Wings for Autism at Boston Logan Airport … Wow … Just WOW!

Earlier this week, on the 3rd of April, I wrote about JetBlue’s Wings for Autism program at Boston Logan Airport being held today, the 6th of April.  As the father of a child with autism, as well as a frequent flyer, I can honestly say I have long since been worried about flying with my youngest child.   Now, as I sit on an Amtrak Train headed back home from Boston with Bubba, and his brother Max, following attending the Wings for Autism Program at Boston’s Logan Airport I can’t say I am still not concerned about flying with Bubba, but both he and I are both better prepared.

 

Wings for Autism, originally started by JetBlue in cooperation with Boston’s Logan Airport and the Charles River Center, has now spread to include Delta Air Lines, United Airlines and the Transportation Security Administration (TSA).     The whole experience this morning at Logan Airport’s Terminal E was just wonderful. Virtually all the staff in the terminal area, from the security check point, to the boarding gates and on the aircraft were trained to handle the little autistic travelers who they would be encountering all morning.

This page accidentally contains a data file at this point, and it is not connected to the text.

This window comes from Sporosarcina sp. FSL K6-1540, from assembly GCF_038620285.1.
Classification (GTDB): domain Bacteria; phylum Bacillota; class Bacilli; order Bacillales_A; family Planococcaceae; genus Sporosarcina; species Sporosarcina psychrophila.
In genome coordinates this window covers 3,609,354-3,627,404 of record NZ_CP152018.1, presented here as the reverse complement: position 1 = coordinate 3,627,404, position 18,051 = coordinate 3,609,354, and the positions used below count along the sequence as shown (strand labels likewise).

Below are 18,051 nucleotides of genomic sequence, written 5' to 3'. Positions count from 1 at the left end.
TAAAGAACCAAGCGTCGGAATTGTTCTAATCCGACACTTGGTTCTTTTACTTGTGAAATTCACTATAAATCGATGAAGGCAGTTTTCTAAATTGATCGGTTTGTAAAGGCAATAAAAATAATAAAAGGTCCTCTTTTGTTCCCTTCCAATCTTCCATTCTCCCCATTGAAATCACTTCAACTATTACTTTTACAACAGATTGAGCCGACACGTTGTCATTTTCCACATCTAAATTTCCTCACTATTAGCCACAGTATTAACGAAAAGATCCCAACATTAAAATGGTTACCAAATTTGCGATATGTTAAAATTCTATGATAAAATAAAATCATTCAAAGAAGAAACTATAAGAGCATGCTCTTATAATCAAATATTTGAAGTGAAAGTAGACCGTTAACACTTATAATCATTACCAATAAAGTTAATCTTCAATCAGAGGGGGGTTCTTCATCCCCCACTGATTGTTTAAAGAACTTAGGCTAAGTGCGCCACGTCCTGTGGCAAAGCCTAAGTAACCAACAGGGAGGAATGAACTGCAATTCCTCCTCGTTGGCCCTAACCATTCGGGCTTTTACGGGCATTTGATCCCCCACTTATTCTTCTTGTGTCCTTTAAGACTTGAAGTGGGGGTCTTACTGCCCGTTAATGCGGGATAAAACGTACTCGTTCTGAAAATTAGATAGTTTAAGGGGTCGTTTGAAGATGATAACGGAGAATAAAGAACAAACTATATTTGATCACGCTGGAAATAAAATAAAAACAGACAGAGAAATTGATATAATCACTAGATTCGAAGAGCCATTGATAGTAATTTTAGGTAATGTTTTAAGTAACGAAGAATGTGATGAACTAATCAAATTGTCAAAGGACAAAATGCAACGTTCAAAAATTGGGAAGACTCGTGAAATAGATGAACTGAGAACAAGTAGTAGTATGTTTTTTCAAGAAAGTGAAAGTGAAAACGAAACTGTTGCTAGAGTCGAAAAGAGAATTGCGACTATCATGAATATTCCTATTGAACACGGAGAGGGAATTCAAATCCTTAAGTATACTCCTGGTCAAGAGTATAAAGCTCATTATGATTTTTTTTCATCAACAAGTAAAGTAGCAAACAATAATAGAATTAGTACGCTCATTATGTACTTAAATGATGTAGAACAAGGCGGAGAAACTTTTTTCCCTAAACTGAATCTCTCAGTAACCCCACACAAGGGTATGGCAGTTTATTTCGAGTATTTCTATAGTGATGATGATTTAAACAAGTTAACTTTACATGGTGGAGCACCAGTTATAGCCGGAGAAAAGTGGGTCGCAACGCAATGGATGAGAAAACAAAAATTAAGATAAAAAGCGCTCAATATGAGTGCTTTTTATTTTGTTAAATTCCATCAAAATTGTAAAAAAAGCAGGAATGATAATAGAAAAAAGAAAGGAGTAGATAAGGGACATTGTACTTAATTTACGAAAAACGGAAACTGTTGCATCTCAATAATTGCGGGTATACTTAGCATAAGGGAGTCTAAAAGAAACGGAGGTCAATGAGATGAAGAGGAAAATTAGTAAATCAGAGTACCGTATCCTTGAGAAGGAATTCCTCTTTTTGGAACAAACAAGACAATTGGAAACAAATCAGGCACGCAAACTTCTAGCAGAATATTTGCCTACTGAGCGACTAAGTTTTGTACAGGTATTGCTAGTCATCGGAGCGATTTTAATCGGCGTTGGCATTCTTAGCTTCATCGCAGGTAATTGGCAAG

From the start of the program it was clear that those who volunteered for the program were fantastically suited for their job. During the check in process this morning Bubba was becoming overwhelmed when out of no where a United Airlines gate agent came over to talk to him, as he stared at her blankly she peaked her head up and motioned to a JetBlue gate agent who came over and got Bubba to engage, walking him through the process of waiting in line and checking in.

 

Check in was painless, I expected chaos in the TSA screening checkpoint, but everything was going perfectly. Aside from a minor situation that was quickly rectified, TSA Transportation Security Officers (TSO) were doing their best to explain everything to everyone.  Watching a TSO kneel down to speak with a number of children and explain the process as often as they needed to for the children to understand what has to happen, assuring them that their stuffed animal, train, pillow, would be waiting for them on the other side of the metal detector, was a great experience … one I wish happened every day at every airport.

 

Yes, I understand that the Wings for Autism program is not a real world travel environment, but it is pretty darn close and is designed to put children with autism, and other special needs, at ease so they can travel more calmly and known what to expect.